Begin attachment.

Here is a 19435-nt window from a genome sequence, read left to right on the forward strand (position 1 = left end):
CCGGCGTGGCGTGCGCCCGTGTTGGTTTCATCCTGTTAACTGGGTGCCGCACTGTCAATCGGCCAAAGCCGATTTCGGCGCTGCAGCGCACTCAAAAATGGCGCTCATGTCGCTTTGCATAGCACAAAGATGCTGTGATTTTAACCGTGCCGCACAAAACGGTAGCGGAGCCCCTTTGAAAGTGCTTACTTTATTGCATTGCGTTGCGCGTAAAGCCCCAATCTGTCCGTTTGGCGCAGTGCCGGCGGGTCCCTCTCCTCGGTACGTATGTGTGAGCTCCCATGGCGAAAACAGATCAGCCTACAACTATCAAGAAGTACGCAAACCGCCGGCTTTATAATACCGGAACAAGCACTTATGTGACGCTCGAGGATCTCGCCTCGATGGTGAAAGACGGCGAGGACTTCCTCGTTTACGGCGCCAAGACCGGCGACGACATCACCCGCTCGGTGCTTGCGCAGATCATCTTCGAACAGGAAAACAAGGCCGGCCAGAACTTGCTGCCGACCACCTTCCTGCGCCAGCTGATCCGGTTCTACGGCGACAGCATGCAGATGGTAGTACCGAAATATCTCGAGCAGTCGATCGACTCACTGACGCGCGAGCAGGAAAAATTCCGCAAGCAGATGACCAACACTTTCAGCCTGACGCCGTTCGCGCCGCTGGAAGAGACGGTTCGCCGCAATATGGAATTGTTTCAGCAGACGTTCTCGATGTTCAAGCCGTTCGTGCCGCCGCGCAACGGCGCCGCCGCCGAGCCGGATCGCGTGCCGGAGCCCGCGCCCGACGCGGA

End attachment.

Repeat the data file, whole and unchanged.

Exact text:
Here is a 19435-nt window from a genome sequence, read left to right on the forward strand (position 1 = left end):
CCGGCGTGGCGTGCGCCCGTGTTGGTTTCATCCTGTTAACTGGGTGCCGCACTGTCAATCGGCCAAAGCCGATTTCGGCGCTGCAGCGCACTCAAAAATGGCGCTCATGTCGCTTTGCATAGCACAAAGATGCTGTGATTTTAACCGTGCCGCACAAAACGGTAGCGGAGCCCCTTTGAAAGTGCTTACTTTATTGCATTGCGTTGCGCGTAAAGCCCCAATCTGTCCGTTTGGCGCAGTGCCGGCGGGTCCCTCTCCTCGGTACGTATGTGTGAGCTCCCATGGCGAAAACAGATCAGCCTACAACTATCAAGAAGTACGCAAACCGCCGGCTTTATAATACCGGAACAAGCACTTATGTGACGCTCGAGGATCTCGCCTCGATGGTGAAAGACGGCGAGGACTTCCTCGTTTACGGCGCCAAGACCGGCGACGACATCACCCGCTCGGTGCTTGCGCAGATCATCTTCGAACAGGAAAACAAGGCCGGCCAGAACTTGCTGCCGACCACCTTCCTGCGCCAGCTGATCCGGTTCTACGGCGACAGCATGCAGATGGTAGTACCGAAATATCTCGAGCAGTCGATCGACTCACTGACGCGCGAGCAGGAAAAATTCCGCAAGCAGATGACCAACACTTTCAGCCTGACGCCGTTCGCGCCGCTGGAAGAGACGGTTCGCCGCAATATGGAATTGTTTCAGCAGACGTTCTCGATGTTCAAGCCGTTCGTGCCGCCGCGCAACGGCGCCGCCGCCGAGCCGGATCGCGTGCCGGAGCCCGCGCCCGACGCGGA